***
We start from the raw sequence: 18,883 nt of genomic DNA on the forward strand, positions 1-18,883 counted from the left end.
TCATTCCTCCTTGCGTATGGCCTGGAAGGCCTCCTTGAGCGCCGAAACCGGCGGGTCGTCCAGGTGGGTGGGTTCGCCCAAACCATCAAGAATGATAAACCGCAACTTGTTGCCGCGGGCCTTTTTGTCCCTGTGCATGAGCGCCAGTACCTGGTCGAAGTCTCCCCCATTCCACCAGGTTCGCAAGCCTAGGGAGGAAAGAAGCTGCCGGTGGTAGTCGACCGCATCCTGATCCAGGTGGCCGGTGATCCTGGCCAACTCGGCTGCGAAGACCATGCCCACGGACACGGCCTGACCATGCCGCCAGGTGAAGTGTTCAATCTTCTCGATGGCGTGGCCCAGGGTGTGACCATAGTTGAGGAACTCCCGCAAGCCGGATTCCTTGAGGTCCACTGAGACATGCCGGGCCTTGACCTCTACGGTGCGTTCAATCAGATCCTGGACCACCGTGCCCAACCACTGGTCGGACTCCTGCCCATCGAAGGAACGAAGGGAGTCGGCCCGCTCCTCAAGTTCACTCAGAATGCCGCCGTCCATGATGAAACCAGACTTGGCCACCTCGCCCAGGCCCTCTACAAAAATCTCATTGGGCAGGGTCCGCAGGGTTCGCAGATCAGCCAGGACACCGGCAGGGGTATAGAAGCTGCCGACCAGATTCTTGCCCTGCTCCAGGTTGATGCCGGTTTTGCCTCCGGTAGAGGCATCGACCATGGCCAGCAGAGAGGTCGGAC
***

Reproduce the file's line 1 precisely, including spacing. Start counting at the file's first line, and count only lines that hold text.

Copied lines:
We start from the raw sequence: 18,883 nt of genomic DNA on the forward strand, positions 1-18,883 counted from the left end.